Over at the Playhouse, the artistic staff and actors spend time in a room together from the beginning of rehearsals until the closing night. Whether they are closely studying the text in table work, getting up on their feet and blocking it, or taking their curtain call, they are giving space and sharing credit with one another. They discuss the colors of the costumes and the period of the props, the movements and gestures that will unify or create the feel they are looking for from a particular moment. They will try things in different ways and work through challenges and disagreements with conversation. They will, essentially, model an ideal environment for learning and creating: an environment that the best teachers and businesses are interested in making the norm.
In the quote from Othello that forms the title of this post, I see the three essential pieces at the heart of any genuine collaboration: life (experience), education, and respect. I think it is the last one that causes the most problems for teachers and others looking to work in a collaborative way. For some reason, respect is a feeling that is hard to conjure up for some people with a lot of life experience and education. In the recent past I’ve noticed that the ability to collaborate with our students or with our co-workers is inversely related to how much more life experience or education we think we possess relative to theirs–or, in short, to how much we respect what they bring to the effort. Sometimes, those in a collaborative may need to ask: how much effort we are willing to give to showing respect? What will make this collaboration a success?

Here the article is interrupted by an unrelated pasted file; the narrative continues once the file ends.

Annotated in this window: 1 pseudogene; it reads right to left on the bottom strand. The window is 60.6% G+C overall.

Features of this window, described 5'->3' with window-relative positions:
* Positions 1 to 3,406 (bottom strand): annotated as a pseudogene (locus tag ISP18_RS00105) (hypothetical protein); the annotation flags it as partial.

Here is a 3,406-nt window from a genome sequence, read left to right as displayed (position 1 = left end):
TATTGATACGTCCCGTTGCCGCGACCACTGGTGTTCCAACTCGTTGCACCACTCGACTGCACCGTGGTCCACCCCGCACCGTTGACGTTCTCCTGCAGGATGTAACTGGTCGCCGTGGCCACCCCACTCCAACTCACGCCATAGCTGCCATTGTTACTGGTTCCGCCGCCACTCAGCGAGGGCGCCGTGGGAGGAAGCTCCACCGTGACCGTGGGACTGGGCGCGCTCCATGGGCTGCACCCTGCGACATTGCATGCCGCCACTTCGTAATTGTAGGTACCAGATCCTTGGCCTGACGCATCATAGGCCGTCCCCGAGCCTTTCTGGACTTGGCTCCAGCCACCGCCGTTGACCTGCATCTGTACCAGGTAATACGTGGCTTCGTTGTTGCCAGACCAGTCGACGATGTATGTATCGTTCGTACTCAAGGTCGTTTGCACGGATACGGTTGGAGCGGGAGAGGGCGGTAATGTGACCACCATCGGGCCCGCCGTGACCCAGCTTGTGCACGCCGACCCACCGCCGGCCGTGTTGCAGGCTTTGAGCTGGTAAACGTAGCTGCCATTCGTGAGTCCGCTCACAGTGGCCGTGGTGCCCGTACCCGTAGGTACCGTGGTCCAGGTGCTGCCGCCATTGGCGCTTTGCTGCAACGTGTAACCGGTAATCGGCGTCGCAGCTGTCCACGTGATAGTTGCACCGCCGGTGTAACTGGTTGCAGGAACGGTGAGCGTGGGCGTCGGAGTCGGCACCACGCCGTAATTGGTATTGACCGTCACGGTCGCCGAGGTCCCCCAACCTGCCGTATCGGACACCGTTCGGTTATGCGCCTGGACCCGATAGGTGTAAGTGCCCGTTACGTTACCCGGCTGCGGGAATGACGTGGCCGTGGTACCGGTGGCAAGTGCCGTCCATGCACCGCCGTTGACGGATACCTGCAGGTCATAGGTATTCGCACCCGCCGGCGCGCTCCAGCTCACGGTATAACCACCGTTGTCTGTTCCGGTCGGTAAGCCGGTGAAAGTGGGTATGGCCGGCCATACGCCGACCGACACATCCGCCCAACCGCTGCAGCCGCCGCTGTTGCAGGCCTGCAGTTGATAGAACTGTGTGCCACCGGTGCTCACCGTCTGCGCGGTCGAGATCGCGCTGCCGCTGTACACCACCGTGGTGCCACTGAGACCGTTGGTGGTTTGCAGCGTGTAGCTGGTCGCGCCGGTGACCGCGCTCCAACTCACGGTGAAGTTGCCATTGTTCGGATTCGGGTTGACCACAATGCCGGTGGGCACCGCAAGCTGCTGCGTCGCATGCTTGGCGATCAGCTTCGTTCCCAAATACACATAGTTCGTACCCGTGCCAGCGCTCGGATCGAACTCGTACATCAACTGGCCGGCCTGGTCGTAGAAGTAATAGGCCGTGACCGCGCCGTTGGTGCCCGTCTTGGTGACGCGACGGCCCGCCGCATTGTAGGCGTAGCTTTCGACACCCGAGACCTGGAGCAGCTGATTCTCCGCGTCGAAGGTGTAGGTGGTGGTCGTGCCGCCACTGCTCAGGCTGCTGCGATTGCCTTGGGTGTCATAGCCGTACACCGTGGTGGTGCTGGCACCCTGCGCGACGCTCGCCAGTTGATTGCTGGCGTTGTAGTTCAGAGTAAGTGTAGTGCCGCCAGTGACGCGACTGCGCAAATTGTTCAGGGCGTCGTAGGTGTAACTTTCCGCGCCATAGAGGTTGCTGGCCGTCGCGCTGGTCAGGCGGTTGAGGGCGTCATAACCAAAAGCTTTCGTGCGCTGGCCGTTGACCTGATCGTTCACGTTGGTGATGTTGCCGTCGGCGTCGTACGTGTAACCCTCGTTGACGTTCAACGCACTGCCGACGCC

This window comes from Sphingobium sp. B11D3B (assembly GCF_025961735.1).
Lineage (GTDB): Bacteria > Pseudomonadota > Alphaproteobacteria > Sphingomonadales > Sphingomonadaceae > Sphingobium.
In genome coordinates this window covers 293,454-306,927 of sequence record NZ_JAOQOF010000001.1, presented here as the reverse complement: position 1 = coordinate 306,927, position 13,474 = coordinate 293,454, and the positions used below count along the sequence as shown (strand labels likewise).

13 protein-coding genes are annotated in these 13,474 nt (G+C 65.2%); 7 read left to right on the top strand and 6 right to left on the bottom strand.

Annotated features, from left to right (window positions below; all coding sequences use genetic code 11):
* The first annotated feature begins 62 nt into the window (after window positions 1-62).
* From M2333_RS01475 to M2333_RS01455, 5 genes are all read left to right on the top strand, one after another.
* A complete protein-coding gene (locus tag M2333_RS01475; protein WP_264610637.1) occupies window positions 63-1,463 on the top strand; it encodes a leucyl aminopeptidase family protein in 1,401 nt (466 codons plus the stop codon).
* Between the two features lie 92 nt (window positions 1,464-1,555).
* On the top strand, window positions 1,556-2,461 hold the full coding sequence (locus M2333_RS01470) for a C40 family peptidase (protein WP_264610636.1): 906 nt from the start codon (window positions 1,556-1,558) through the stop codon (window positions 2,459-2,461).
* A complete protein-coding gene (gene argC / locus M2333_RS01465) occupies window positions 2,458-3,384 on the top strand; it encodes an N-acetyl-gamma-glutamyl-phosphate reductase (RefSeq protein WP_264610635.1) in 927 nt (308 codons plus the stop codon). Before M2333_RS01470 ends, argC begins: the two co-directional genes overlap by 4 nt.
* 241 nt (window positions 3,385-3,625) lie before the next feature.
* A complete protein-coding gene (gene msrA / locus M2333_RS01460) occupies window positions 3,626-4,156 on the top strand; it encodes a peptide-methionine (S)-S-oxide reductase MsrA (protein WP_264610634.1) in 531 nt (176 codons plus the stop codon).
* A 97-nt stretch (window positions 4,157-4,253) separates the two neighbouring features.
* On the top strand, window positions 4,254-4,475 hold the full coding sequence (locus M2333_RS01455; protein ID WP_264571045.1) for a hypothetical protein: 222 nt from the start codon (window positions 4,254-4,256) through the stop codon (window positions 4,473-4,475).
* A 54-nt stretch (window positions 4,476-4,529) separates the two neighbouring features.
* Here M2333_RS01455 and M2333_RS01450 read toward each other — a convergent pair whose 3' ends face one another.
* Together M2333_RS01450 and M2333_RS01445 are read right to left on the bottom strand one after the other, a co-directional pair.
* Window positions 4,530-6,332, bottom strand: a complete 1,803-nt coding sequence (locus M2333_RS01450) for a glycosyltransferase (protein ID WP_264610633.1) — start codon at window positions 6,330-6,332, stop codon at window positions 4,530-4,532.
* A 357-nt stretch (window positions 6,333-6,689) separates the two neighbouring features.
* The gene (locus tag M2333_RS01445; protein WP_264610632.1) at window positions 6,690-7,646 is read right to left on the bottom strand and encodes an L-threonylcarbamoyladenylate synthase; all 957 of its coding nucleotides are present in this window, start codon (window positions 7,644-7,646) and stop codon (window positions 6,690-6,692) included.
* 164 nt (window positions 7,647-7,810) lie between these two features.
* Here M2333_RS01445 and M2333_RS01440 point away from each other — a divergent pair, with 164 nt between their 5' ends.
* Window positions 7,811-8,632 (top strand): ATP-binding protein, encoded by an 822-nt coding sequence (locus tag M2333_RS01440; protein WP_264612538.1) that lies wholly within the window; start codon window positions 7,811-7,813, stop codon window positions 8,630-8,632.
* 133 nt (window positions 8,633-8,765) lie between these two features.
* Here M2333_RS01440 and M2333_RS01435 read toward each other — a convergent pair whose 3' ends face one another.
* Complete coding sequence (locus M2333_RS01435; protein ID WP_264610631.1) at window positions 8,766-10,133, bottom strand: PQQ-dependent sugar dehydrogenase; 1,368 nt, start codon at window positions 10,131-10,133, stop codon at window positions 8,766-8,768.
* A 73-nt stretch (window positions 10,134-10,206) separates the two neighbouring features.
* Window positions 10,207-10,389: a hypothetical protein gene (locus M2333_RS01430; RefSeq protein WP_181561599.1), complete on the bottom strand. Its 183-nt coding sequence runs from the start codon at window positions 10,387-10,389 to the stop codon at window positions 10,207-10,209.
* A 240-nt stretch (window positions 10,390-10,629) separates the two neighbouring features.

Collaboration is not easy in the best of situations — as I think the OCS has learned in the act of putting up plays since 1988. At various times, whether while running productions by two to three troupes simultaneously, or because we added new initiatives like our College Prep camp (1997) and the Actors’ Renaissance Season (2005), we have discovered that it takes time and energy to establish the system that will make the collaboration fly. And, it hasn’t always worked right off the bat. Within a system, collaborators have to be willing to acknowledge when something is broken and to work together to fix it. Otherwise they risk, in the words of one of our recent Leadership participants, that “a problem for some can quickly devolve into a problem for none.” If one person alone is not forced to deal with an issue, then it never gets addressed at all, as everyone it bothers will assume someone else will handle it. The challenge for groups working in a truly collaborative way is to show respect for one another by recognizing an issue and bringing it to the group, working on a plan to solve it, and taking steps to do so. Once is not enough, though; newly rising issues require the same approach whether they occur once a month or once a day.